Massively Parallel Technologies, a high-performance computing firm specializing in software-enabled parallel processing, is getting ready to launch its second life science product in April a web-based service that will speed molecular dynamics algorithms like Gromacs.
In December, the company officially released Blast VPC, a high-speed version of NCBI Blast that runs on its in-house 255-processor Dell cluster and is accessible via a web-based interface. MPT's implementation of Blast, called Blast PbH (Powered by HOWARD), runs on the company's HOWARD middleware, which was developed to speed communication between processors. MPT claims that its software-based approach can reduce the number of cross-communication steps in parallel processing to improve scalability without high-speed connectivity.
MPT developed the technology over six years with funding from the Defense Advanced Research Projects Agency, and has taken a cautious approach to the marketplace as well. The company began an "extensive" beta-testing program for Blast VPC last summer [BioInform 07-11-05], and didn't release the full commercial version of the service until December.
MPT claims that its software-based approach can reduce the number of cross-communication steps in parallel processing to improve scalability without high-speed connectivity.
Kevin Howard, MPT's president and CEO, told BioInform that around 60 to 65 organizations participated in the beta program.
Howard said that the company is now preparing to launch a version of the on-demand system that will run Gromacs and two other molecular dynamics algorithms that he declined to disclose.
In addition, MPT is readying a version of Blast PbH that customers will be able to install on their own clusters. The tentative launch date for that product is mid-year, Howard said. The company's marketing team is currently determining the price for the cluster version of the technology, "and we are very close to being able to do that," he said.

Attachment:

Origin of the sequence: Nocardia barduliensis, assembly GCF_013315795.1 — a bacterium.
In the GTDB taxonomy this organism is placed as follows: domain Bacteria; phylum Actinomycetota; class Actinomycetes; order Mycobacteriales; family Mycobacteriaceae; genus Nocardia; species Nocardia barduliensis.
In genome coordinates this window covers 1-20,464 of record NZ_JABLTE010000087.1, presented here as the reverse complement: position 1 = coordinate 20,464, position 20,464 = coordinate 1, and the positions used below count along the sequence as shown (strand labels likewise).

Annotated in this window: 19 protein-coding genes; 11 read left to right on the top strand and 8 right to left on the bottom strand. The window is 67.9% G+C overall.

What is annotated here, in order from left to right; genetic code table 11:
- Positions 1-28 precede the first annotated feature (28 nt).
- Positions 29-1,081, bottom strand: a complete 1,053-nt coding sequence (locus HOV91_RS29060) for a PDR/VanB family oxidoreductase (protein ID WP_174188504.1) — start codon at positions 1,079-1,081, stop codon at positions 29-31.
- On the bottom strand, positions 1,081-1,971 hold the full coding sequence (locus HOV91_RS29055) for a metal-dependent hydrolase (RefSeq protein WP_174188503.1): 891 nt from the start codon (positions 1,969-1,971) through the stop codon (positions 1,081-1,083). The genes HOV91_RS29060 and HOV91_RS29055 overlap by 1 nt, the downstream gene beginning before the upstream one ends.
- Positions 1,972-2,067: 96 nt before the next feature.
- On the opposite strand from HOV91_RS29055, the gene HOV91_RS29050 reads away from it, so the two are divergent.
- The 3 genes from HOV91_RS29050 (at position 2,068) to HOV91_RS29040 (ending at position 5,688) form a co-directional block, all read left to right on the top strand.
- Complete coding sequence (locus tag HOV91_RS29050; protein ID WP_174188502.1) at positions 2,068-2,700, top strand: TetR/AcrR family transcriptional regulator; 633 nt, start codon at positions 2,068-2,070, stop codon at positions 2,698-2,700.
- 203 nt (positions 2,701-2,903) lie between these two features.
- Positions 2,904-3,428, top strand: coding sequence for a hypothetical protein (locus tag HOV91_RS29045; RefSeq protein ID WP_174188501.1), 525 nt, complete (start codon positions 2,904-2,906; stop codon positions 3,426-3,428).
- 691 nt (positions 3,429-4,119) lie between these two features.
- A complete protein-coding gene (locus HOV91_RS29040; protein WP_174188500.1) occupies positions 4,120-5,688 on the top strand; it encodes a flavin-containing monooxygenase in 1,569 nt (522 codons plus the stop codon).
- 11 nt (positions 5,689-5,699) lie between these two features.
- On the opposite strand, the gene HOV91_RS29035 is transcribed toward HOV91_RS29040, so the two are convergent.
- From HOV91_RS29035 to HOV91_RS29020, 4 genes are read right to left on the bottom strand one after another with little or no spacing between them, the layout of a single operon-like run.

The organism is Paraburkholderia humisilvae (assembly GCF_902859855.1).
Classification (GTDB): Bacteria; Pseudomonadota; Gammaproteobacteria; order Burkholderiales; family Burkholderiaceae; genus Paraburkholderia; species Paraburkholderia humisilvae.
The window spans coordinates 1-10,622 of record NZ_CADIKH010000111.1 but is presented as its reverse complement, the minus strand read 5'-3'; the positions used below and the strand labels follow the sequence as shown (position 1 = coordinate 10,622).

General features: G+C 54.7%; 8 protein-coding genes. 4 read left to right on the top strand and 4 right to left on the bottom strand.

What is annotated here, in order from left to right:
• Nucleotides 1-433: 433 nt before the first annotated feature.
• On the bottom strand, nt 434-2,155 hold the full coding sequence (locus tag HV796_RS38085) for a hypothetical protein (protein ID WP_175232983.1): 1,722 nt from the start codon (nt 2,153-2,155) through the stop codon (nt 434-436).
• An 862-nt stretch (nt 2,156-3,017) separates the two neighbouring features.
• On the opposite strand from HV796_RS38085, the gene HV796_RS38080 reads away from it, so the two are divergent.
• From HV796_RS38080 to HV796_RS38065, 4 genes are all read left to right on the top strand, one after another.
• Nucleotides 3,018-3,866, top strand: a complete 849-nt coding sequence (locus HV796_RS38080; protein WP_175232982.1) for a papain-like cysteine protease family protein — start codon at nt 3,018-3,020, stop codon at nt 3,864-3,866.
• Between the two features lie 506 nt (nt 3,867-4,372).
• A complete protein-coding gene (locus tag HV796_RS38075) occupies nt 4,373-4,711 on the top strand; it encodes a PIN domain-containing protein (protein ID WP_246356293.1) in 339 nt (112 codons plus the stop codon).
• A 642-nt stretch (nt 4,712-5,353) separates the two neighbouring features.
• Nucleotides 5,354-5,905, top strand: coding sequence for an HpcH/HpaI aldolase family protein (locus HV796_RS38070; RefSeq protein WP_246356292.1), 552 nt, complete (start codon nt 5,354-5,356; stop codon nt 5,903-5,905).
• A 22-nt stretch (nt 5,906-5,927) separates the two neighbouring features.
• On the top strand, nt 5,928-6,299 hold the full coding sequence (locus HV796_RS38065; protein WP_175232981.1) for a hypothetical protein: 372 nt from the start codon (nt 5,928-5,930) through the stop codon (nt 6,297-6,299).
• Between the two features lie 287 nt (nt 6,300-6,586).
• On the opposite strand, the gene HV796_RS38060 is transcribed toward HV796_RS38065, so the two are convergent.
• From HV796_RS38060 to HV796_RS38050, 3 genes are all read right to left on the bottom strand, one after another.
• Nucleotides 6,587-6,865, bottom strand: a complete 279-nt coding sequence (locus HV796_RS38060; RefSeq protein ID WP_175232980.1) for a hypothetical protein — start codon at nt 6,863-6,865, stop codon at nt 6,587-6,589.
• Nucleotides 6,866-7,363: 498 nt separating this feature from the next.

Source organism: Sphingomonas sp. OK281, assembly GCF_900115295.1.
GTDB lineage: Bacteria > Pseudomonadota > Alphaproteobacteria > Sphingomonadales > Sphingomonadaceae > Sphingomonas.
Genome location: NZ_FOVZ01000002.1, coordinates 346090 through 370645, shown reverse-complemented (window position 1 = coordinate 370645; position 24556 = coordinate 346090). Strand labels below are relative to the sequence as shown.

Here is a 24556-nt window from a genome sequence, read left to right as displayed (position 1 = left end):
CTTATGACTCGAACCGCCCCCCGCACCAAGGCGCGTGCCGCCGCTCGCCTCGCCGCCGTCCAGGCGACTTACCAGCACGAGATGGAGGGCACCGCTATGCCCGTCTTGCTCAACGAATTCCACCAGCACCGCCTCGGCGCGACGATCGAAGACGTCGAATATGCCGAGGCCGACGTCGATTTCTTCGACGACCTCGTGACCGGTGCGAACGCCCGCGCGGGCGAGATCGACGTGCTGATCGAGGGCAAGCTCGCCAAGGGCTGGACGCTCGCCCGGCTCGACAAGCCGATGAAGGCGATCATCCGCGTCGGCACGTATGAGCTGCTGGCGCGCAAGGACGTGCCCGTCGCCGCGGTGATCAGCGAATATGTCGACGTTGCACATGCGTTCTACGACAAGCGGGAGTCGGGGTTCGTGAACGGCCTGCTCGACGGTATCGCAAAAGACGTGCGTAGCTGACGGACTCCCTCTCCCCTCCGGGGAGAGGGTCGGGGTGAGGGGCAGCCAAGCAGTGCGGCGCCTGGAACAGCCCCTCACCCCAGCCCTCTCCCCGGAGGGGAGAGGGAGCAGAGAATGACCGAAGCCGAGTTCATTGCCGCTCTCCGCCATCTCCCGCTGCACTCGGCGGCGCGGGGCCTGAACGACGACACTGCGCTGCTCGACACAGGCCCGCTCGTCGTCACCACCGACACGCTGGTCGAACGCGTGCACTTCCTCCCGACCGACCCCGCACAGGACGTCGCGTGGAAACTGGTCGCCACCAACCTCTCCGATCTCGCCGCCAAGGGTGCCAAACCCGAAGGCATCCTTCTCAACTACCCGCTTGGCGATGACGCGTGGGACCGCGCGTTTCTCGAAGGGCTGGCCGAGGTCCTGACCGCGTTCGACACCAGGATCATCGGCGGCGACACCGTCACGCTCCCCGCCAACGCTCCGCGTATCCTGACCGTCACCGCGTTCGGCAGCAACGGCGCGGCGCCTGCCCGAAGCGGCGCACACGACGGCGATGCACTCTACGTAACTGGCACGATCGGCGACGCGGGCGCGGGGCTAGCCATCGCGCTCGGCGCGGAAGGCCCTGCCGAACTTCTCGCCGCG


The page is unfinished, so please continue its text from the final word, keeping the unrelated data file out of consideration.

One of MPT's "concerns" about selling an off-the-shelf version of its technology, Howard said, was "protecting our IP, but being able to deploy out into the world, and we finally found a way to do that. So it should be here soon."
The commercial version of Blast VPC includes a Matlab plug-in that allows users to run Blast queries on MPT's cluster as part of their Matlab workflows. A similar feature for Python scripts will be available in around a month, Howard said.
Howard said that the company has also added a status bar to the interface so that users know how quickly their job is being processed, and will soon add another feature that will calculate the cost difference for different query sizes at different speeds.
"The amount of compute effort is strongly related to the query length, coupled with the database size," Howard said. "So we've been able to profile all of that and come up with a strong curve so we can calculate that on the fly. Given a query or group of queries and the databases they're using, we know exactly how much compute effort that is."
The company does not provide pricing information for the service, but Howard told BioInform last year that it would run a typical lab around $100 per month.
Howard declined to provide much detail on the company's customers so far, but he did note that one customer the Barbara Davis Center for Diabetes Research at the University of Colorado Health Science Center has used MPT's technology to enhance its GeneSpeed database of PFAM protein domains in Unigene.
According to the GeneSpeed website, the MPT system "enabled us to utilize the complete set of PFAM domains, currently approaching 8,000 individual domains. Due to the efficiency of MPT's HOWARD technology, we were also able to expand our coverage beyond that of M. musculus to also include H. sapiens, C. elegans, and D. melanogaster."
MPT is mainly targeting academic groups that can't afford departmental clusters, Howard said. The firm had "low expectations" for the bioinformatics market, he noted, "but I would say that the community has really reached out and embraced a lot of what we're doing."
Bernadette Toner ([email protected])